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The extraordinary right of citizens participates both in representative government - by electing the composition of state bodies, and in the selective exercise of direct state power - through its form of direct democracy. Suffrage is a fundamental constitutional political right that is based on the principles of popular sovereignty and political pluralism. The main purpose of elections is to provide a stable institutional framework for the expression of various political interests in representative government. As an objective law, electoral law is a system of effective legal norms that establish the political regime for the formation of electoral state bodies. As a subjective right, suffrage is a constitutionally recognized right of citizens to vote and be elected.

General principles

In general - the objective right to vote determines the electorate. This means that all adult citizens who meet the statutory criteria are given the right to participate in the elections, while not allowing the introduction of property, educational or other qualifications;



Equal - each voter has the right to one vote. The vote of one voter is equal to the vote of every other voter


Directly - with their vote, the voters directly determine the composition of the representative bodies




Suffrage is exercised in person and by secret ballot

Prerequisites for exercise


Citizenship is an absolute prerequisite. Only persons who are Bulgarian citizens can participate in the elections for people's representatives, president and mayor

Age Active electoral right - this is the right of citizens to participate in the electoral process by voting for certain parties and coalitions or candidates, i.e. the right of citizens to choose. In order to exercise this right, it is necessary for the persons to have reached the age of 18 on election day, including; not be placed under interdiction and not serve a sentence of "imprisonment"

 Passive suffrage – this is the right of every citizen to be elected. In order to exercise this right, the person should be a Bulgarian citizen and not hold any other citizenship, not be placed under interdiction, not serve penalty of "imprisonment" and by the election day, the following had been committed:

21 years - for people's representatives in the National Assembly and Great National Assembly assembly

40 years – for president and vice president

18 years – for municipal councilors and mayors

21 years – for members of the European Parliament


Electoral system

A system of legally established conditions, actions, constructions and techniques, which are carried out in a certain logical order in the process of preparing and holding elections and when reporting the result of the vote, through which voters express their political will for the constitution of representative state bodies.

Types of electoral systems


    It transforms the will of the electorate into a certain number of mandates through the principle of the majority;


The mandate is won by that candidate who won the most votes in the decisive round of the election;


In Bulgaria, elections for single-member bodies are held only by majority system (president, mayor)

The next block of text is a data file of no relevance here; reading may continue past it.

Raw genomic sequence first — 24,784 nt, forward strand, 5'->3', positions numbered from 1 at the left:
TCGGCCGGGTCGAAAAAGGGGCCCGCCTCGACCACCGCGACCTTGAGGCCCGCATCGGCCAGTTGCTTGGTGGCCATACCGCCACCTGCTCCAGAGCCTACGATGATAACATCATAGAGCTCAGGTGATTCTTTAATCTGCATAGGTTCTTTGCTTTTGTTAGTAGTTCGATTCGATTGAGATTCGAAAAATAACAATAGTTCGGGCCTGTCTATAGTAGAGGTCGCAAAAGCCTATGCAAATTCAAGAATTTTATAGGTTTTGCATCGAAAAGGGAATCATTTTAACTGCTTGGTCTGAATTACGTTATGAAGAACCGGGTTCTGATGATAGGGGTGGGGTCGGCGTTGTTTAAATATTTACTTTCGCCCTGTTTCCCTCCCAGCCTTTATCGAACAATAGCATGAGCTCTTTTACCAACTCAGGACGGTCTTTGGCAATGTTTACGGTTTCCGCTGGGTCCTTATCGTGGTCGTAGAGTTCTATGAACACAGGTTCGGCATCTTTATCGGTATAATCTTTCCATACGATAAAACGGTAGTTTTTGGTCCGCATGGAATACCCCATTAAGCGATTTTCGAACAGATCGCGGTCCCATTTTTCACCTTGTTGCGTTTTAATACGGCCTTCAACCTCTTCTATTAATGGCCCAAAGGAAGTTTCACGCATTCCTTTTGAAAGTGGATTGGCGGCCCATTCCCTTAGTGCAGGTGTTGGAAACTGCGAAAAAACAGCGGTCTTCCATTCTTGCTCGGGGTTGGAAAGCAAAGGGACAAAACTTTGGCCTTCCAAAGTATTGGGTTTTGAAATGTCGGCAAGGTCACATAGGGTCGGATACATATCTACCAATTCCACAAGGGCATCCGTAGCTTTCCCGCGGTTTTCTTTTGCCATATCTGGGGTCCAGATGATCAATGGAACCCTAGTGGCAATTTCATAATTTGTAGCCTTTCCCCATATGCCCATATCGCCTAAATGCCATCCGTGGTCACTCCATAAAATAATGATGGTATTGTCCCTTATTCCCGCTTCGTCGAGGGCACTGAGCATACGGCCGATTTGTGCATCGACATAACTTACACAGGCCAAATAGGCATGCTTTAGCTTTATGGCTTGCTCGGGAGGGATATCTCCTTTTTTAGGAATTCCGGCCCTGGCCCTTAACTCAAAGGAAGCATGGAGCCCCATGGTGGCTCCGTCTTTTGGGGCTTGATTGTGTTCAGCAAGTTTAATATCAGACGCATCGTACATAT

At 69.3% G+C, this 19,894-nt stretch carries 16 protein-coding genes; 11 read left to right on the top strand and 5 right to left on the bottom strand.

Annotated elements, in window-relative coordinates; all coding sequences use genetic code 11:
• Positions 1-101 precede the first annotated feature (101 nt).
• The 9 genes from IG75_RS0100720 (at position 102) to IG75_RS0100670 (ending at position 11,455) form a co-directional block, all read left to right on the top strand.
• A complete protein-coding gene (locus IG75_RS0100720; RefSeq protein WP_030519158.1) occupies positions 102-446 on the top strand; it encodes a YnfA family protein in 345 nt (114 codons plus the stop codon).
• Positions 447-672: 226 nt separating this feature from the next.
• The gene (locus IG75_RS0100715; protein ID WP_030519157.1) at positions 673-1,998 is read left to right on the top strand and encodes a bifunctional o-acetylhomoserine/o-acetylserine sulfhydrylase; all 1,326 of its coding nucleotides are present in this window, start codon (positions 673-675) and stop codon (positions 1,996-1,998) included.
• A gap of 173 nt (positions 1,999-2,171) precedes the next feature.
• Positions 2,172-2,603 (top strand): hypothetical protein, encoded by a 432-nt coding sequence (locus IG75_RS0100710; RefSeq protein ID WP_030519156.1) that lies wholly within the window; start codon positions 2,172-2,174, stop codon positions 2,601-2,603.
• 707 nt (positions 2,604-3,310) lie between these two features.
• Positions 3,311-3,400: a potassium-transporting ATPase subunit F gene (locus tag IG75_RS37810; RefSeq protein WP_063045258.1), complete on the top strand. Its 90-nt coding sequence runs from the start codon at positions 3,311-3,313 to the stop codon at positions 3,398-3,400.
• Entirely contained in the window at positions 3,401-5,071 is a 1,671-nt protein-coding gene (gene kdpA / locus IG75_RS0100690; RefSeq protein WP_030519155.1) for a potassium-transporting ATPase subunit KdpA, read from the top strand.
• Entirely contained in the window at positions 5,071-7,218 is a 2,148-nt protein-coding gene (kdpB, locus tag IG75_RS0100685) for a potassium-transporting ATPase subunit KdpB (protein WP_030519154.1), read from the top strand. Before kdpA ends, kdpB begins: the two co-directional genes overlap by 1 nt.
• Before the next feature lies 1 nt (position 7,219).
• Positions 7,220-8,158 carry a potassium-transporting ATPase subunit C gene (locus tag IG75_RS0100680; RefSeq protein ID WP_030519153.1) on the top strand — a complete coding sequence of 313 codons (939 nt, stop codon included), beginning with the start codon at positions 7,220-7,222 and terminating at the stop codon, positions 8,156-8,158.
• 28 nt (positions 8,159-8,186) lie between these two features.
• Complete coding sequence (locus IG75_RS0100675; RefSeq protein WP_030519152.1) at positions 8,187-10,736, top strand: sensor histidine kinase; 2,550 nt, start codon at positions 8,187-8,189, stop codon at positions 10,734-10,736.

The formation of constituencies is of decisive importance

        According to the percentage barrier needed to determine the winner, we differentiate majoritarian system with:

               Absolute majority – the winner must win 50% + 1 vote, i.e. to defeat their opponents collectively. If none of the candidates received an absolute majority on the first ballot, a second round (runoff) is held, in which the two candidates with the most votes from the first round are admitted. The second round may have fewer candidates than the first. In the majoritarian electoral system with an absolute majority, in practice, in the first round one votes "for" a given candidate, while in the second round, insofar as the choice is reduced to only a few candidates, sometimes one can also vote "against" a given candidate - the voter votes for a given candidate whether he supports it or not, ie. vote for the lesser evil.
              Supermajority – the winner must defeat their opponents individually by getting the most votes


Majority system in parliamentary elections

          In the parliamentary elections, each electoral district broadcasts one or more people's representatives. Regions can be single-mandate (to broadcast one national representative) or multi-mandate (several national representatives. Thus, in single-mandate regions, the elections are held similarly to those for president or mayor. In multi-mandate regions, however, variations are observed depending on the number of votes available the voter, which is why we distinguish between a "limited vote system" and a "cumulative vote system." In the cumulative vote system, each voter has as many votes as the electoral district has the mandate, while in the limited vote system, the voter has a single vote.

     In the majoritarian system for people's representatives, the determination of electoral districts is extremely important. This is because the territory of the country is not evenly populated, the population is mainly concentrated in the big cities, which would lead to an unequal position of both candidates and voters, since voters from less populated areas will choose a candidate with more - few votes.



               The clear rules by which a winner is determined. This makes it easier for the voter to understand, while at the same time facilitating the election campaign of the parties, as the focus is shifted to the specific person for the specific constituency.